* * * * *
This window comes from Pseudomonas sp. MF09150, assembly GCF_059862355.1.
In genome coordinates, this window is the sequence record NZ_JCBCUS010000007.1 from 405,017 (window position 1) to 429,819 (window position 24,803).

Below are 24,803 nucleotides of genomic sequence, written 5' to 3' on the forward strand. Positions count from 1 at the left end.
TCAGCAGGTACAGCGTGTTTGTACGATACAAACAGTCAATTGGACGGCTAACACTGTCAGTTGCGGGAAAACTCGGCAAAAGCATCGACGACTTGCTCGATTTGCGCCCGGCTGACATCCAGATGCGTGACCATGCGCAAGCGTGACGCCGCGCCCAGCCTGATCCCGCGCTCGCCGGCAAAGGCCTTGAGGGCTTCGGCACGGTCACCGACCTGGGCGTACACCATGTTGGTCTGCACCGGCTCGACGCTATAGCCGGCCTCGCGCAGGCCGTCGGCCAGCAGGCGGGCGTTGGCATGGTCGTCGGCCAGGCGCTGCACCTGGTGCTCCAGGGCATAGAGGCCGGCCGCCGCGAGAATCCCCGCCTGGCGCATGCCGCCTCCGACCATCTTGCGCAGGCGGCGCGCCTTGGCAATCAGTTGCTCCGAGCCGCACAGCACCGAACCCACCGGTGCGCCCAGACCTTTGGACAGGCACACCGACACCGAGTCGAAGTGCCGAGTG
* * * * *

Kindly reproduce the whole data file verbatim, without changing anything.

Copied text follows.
This window comes from Pseudomonas sp. MF09150, assembly GCF_059862355.1.
In genome coordinates, this window is the sequence record NZ_JCBCUS010000007.1 from 405,017 (window position 1) to 429,819 (window position 24,803).

Below are 24,803 nucleotides of genomic sequence, written 5' to 3' on the forward strand. Positions count from 1 at the left end.
TCAGCAGGTACAGCGTGTTTGTACGATACAAACAGTCAATTGGACGGCTAACACTGTCAGTTGCGGGAAAACTCGGCAAAAGCATCGACGACTTGCTCGATTTGCGCCCGGCTGACATCCAGATGCGTGACCATGCGCAAGCGTGACGCCGCGCCCAGCCTGATCCCGCGCTCGCCGGCAAAGGCCTTGAGGGCTTCGGCACGGTCACCGACCTGGGCGTACACCATGTTGGTCTGCACCGGCTCGACGCTATAGCCGGCCTCGCGCAGGCCGTCGGCCAGCAGGCGGGCGTTGGCATGGTCGTCGGCCAGGCGCTGCACCTGGTGCTCCAGGGCATAGAGGCCGGCCGCCGCGAGAATCCCCGCCTGGCGCATGCCGCCTCCGACCATCTTGCGCAGGCGGCGCGCCTTGGCAATCAGTTGCTCCGAGCCGCACAGCACCGAACCCACCGGTGCGCCCAGACCTTTGGACAGGCACACCGACACCGAGTCGAAGTGCCGAGTG